This is a project of Clusterbusters, Inc. to help those with migraine disease find answers about an upcoming treatment possibility.
There has been a flurry of interest in psychedelics recently, but most of the conversation has been surrounding mental health. Researchers and experts discuss guided experiences and integration of those experiences often, and there are many mental health practitioners on the forefront of this movement. All of this is wonderful and exciting news.
However, these professionals are ignoring the very real benefit of these medicines in treatment of physical diseases. We know from 20 years of anecdotes and research that psilocybin and other psychedelics are effective in treating cluster headache. In fact, there is more evidence to support this than even for most mental health conditions. Frustratingly, we are pushed to the side of this conversation. We face stigma even in this community that understands stigma better than anyone. I’ve heard people suggest that headache diseases are just a manifestation of psychological distress and that’s why psychedelics help, but only with therapy and guided sessions.
Science tells us this is likely not the case. While there is a psychological component of living with a chronic and debilitating headache disease, it’s not really any different from the psychological component of living with any chronic disease like Parkinsons, Cerebral Palsy, ALS, or Cystic Fibrosis. Psychedelics may help to treat this psychological component, but there may be more to it than just helping someone cope with their illness.
Chemically psilocybin and some other psychedelics look a lot like medications already developed to treat migraine and used daily by millions of people. Triptans and ergotamines are first line treatments. But what if psilocybin works better? Researchers are trying to learn this now.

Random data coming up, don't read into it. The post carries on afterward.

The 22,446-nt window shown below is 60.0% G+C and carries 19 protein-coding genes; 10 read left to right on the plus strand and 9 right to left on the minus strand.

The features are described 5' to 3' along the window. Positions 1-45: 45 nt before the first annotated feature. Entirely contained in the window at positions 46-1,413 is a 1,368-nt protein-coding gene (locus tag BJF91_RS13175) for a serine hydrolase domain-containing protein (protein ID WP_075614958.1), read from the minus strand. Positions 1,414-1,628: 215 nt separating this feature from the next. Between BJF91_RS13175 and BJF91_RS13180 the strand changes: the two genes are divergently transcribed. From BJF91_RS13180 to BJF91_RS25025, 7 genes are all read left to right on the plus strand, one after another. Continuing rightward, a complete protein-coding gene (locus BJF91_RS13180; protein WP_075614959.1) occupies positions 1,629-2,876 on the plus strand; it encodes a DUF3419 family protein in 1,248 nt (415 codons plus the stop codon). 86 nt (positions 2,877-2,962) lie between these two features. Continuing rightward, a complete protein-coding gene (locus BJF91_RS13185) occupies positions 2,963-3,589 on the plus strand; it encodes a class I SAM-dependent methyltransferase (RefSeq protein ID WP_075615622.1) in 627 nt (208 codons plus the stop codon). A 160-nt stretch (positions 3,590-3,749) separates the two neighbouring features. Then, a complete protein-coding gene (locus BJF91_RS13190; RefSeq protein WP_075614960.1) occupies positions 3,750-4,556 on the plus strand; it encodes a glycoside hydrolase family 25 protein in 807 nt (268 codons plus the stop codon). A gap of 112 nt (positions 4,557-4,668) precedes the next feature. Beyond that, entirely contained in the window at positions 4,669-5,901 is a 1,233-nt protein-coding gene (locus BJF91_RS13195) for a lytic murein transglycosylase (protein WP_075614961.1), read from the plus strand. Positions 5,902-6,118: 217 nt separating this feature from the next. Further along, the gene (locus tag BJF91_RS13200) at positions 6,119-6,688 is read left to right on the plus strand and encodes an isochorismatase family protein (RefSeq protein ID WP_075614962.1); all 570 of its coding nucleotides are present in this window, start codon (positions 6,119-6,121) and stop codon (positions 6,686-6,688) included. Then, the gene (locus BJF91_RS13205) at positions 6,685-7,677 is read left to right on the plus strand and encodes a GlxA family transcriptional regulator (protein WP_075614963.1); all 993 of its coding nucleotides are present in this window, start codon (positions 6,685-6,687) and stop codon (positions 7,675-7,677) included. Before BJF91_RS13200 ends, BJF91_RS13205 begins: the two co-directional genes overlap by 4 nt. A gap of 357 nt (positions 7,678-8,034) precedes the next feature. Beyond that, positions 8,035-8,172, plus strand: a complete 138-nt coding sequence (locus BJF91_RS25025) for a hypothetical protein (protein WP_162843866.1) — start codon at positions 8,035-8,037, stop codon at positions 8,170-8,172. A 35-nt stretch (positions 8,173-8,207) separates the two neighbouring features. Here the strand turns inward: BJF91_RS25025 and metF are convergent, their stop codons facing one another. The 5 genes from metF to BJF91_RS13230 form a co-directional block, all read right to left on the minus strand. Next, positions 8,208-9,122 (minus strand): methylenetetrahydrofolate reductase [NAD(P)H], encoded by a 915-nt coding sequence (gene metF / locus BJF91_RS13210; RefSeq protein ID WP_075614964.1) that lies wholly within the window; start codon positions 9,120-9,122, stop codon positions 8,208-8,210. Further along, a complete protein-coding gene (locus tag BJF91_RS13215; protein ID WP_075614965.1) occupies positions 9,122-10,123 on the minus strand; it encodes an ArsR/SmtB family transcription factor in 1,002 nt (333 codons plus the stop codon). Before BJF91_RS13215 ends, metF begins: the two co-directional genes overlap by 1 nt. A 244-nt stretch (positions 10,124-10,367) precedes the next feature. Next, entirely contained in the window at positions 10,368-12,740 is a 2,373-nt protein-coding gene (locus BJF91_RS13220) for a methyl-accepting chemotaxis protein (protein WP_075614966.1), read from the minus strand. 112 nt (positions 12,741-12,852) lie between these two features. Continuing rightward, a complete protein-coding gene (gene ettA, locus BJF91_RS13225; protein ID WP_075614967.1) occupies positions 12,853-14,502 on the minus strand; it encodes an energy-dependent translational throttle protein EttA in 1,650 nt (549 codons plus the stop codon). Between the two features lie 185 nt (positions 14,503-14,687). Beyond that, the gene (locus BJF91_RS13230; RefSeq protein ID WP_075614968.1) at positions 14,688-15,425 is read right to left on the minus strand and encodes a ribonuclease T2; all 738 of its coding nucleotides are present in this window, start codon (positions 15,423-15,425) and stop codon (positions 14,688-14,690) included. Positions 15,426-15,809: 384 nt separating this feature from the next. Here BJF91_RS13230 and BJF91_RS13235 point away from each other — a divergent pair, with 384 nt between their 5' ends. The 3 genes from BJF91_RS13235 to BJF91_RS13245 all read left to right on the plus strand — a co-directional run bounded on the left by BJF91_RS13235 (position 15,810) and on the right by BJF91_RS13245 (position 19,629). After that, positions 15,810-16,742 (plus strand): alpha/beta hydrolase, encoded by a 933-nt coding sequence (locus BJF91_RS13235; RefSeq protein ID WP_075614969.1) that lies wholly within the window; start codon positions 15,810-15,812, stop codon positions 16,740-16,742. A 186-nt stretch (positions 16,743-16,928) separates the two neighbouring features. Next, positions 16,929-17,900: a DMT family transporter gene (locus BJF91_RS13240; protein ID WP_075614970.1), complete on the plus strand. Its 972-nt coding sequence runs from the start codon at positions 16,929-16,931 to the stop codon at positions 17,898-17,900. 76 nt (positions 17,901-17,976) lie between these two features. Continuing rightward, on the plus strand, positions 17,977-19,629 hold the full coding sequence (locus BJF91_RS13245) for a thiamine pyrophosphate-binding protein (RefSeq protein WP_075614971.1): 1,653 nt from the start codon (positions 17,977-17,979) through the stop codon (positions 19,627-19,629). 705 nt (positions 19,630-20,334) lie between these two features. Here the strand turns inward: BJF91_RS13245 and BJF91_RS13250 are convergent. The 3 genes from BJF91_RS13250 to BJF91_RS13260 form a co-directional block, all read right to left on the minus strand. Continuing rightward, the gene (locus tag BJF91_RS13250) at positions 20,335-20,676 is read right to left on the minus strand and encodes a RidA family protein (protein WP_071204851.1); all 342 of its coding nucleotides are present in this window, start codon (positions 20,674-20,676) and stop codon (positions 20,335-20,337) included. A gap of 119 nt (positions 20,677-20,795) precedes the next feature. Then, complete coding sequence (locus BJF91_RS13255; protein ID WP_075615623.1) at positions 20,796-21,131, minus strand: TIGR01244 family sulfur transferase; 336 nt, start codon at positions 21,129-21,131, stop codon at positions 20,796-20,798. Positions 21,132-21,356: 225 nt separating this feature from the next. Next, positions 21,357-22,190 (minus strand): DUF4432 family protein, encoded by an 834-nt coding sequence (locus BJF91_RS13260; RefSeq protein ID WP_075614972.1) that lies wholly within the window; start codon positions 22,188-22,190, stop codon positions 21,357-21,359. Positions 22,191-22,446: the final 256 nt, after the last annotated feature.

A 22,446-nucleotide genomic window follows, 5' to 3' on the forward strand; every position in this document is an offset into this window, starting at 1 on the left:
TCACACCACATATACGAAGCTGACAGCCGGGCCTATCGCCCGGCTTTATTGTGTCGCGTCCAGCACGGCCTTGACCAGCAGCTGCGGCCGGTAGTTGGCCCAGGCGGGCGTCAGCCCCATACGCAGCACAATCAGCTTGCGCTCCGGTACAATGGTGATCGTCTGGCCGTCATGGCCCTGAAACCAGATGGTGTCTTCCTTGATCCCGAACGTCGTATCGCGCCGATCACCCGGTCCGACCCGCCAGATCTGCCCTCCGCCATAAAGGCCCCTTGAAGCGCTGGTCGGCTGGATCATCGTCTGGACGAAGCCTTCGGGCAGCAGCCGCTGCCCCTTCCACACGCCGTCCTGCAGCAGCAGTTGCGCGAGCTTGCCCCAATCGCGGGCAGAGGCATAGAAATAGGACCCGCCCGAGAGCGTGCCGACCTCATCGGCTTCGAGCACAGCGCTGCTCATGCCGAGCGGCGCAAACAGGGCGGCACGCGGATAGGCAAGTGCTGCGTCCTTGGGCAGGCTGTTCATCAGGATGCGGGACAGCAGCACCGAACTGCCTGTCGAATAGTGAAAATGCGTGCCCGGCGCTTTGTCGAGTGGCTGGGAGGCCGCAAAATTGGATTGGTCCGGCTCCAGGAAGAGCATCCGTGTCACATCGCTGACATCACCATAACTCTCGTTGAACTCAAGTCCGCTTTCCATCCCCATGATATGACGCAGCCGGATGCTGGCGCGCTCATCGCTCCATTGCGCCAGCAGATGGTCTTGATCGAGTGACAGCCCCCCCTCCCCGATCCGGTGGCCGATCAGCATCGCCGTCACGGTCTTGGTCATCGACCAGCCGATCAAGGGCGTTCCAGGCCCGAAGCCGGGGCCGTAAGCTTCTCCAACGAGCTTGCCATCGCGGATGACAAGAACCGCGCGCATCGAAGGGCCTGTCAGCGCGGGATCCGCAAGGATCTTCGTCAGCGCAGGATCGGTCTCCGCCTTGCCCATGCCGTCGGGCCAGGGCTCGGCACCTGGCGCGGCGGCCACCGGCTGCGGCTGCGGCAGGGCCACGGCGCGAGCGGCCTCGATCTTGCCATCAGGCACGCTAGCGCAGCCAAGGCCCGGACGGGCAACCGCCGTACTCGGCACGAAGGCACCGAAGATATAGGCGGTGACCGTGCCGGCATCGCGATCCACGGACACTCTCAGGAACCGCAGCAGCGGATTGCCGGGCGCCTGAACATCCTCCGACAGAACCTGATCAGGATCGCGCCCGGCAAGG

Prohibition created a gap in our knowledge about these medicines, and while waiting for research to catch up, Clusterbusters has spent the past 20 years telling people with cluster headaches about using this tool to prevent attacks and save lives. Now we want to tell people with migraine about it. As the research advances, we believe more people will begin to ask questions about psilocybin in treatment of migraine, and we want to provide real answers based on the best information available.
We do not want people with headache diseases to believe this is psychological and that if they just change their thinking they will feel better. We don’t think that is accurate. We also believe based on our 20 years of education, that the protocol for use of psychedelics for treatment of a psychological disease is different from that of the use for a physical disease like migraine. It’s not that guided experiences and integration can’t help, but even without it, we believe that psilocybin may be an effective preventive treatment for migraine.
More research is needed, but that research will take years, and we can offer information now. Please take a look around, ask questions, join the Clusterbusters forum, listen and learn.